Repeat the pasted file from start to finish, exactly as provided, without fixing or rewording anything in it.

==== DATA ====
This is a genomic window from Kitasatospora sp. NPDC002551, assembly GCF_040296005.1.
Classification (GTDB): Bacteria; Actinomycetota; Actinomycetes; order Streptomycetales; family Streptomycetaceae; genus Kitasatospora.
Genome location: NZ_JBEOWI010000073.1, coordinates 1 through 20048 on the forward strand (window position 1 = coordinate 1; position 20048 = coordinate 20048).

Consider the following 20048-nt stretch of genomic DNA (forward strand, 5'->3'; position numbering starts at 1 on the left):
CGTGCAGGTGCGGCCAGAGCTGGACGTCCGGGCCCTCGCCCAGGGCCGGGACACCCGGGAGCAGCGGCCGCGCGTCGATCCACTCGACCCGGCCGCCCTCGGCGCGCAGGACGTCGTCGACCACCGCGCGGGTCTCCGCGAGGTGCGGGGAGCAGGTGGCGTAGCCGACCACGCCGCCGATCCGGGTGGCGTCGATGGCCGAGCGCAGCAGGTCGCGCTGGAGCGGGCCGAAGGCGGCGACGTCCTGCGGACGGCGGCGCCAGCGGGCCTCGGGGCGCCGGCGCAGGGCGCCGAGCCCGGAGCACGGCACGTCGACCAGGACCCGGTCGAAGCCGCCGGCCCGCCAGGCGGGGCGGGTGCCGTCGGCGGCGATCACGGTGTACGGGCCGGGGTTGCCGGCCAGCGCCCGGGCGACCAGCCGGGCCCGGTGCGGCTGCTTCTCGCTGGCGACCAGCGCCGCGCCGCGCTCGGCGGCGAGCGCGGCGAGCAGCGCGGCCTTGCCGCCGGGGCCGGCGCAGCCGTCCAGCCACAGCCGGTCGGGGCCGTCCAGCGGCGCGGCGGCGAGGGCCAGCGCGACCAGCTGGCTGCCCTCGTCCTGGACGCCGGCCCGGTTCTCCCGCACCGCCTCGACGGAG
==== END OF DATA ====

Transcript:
This is a genomic window from Kitasatospora sp. NPDC002551, assembly GCF_040296005.1.
Classification (GTDB): Bacteria; Actinomycetota; Actinomycetes; order Streptomycetales; family Streptomycetaceae; genus Kitasatospora.
Genome location: NZ_JBEOWI010000073.1, coordinates 1 through 20048 on the forward strand (window position 1 = coordinate 1; position 20048 = coordinate 20048).

Consider the following 20048-nt stretch of genomic DNA (forward strand, 5'->3'; position numbering starts at 1 on the left):
CGTGCAGGTGCGGCCAGAGCTGGACGTCCGGGCCCTCGCCCAGGGCCGGGACACCCGGGAGCAGCGGCCGCGCGTCGATCCACTCGACCCGGCCGCCCTCGGCGCGCAGGACGTCGTCGACCACCGCGCGGGTCTCCGCGAGGTGCGGGGAGCAGGTGGCGTAGCCGACCACGCCGCCGATCCGGGTGGCGTCGATGGCCGAGCGCAGCAGGTCGCGCTGGAGCGGGCCGAAGGCGGCGACGTCCTGCGGACGGCGGCGCCAGCGGGCCTCGGGGCGCCGGCGCAGGGCGCCGAGCCCGGAGCACGGCACGTCGACCAGGACCCGGTCGAAGCCGCCGGCCCGCCAGGCGGGGCGGGTGCCGTCGGCGGCGATCACGGTGTACGGGCCGGGGTTGCCGGCCAGCGCCCGGGCGACCAGCCGGGCCCGGTGCGGCTGCTTCTCGCTGGCGACCAGCGCCGCGCCGCGCTCGGCGGCGAGCGCGGCGAGCAGCGCGGCCTTGCCGCCGGGGCCGGCGCAGCCGTCCAGCCACAGCCGGTCGGGGCCGTCCAGCGGCGCGGCGGCGAGGGCCAGCGCGACCAGCTGGCTGCCCTCGTCCTGGACGCCGGCCCGGTTCTCCCGCACCGCCTCGACGGAG